NP0012 Handling Today's Hidden Ethical Dilemmas

This blog focuses on discussion regarding the course NP0012 Handling Today's Hidden Ethical Dilemmas.

NP0012, Ethics, Session 3, Clifton Mitchell


Join expert Clifton Mitchell for a practical discussion on the latest legal developments on therapists’ responsibility to handle self-injurious behavior in clients, report abuse or rape, and handle right-to-die issues. Mitchell will cover significant legal and ethical situations and discuss practical case studies that’ll help you better understand the best ways to deal with these important issues—both ethically and legally—in the consulting room.

After the session, please take a few minutes to let us know what you think. What did Mitchell bring up that was most relevant or interesting to you? Do you have any specific questions for the presenter or your peers? We invite you to share your thoughts, questions, and revelations, as well as including your name and hometown with your comments. If you have any technical questions, please feel free to contact support@psychotherapynetworker.org. Thanks for your participation.

12.09.2011   Posted In: NP0012 Handling Today's Hidden Ethical Dilemmas   By Psychotherapy Networker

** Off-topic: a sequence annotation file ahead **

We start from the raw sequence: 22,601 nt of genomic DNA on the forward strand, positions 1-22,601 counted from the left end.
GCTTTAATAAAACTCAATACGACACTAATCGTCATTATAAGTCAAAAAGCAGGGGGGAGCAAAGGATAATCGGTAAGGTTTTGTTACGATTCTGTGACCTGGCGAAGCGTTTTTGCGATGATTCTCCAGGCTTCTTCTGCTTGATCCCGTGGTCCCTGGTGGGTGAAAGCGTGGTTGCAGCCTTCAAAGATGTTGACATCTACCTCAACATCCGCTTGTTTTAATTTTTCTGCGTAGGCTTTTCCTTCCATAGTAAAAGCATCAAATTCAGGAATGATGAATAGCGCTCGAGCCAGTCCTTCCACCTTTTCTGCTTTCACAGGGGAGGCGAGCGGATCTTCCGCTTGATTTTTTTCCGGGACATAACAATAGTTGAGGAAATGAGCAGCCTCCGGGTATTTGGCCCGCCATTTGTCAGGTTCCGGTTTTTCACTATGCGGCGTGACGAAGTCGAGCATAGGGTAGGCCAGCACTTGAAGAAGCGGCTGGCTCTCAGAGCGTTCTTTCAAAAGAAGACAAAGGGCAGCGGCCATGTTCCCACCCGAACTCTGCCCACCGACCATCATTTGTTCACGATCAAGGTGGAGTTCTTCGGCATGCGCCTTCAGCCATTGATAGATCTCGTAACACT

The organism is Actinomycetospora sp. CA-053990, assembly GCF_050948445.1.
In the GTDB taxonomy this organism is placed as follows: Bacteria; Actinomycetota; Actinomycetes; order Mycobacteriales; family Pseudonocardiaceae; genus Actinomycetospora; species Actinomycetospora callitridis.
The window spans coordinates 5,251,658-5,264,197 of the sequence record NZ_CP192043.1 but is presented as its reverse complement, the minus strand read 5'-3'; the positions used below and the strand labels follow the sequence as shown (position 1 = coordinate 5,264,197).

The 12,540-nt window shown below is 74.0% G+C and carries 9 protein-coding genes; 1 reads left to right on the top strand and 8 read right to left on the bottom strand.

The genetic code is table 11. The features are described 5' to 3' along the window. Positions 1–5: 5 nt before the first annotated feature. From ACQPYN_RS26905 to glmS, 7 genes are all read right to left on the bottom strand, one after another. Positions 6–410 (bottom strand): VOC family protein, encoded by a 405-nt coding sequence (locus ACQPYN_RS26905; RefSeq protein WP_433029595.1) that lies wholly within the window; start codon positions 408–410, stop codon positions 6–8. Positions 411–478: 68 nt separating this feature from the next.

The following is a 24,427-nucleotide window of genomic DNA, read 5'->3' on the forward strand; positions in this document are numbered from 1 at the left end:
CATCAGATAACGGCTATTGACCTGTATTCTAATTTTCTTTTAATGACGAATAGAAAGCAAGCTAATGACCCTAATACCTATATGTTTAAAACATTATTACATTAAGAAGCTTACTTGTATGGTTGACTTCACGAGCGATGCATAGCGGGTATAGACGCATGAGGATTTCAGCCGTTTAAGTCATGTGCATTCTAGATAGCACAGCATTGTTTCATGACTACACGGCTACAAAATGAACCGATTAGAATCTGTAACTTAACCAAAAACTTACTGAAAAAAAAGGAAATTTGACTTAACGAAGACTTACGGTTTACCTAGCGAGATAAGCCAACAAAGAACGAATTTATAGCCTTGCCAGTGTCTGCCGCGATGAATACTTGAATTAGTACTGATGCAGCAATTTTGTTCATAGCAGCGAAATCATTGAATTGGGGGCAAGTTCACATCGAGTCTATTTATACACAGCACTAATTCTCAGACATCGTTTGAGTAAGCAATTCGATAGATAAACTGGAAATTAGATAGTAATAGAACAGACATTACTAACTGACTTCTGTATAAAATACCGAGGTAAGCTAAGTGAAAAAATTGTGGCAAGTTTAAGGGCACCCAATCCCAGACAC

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  • -0.1 avatar Eric Trevizu, PsyD 12.13.2011 16:00
    Good job with the ethical problems we have before us and how they can quickly become sicky. I'm from CA so some of my mandated things are different so I answered the CE questions based on my understanding of those in my environment. I hope I do not get graded down from the answers I've given. Thank you again.
  • 0 avatar Patrick Viola 01.30.2017 08:52
    Harvard University Research proposes that all guardians say they are profoundly put resources like online paper writing into bringing up minding, moral kids, and most guardians see these ethical qualities as more critical than accomplishment. Of course, then, the specialists found that, if understudies don't organize minding or don't think their folks do, they score inadequately with regards to compassion and were more averse to be selfless—i.e. surrendering a Saturday to assist at a school occasion or coach a companion.
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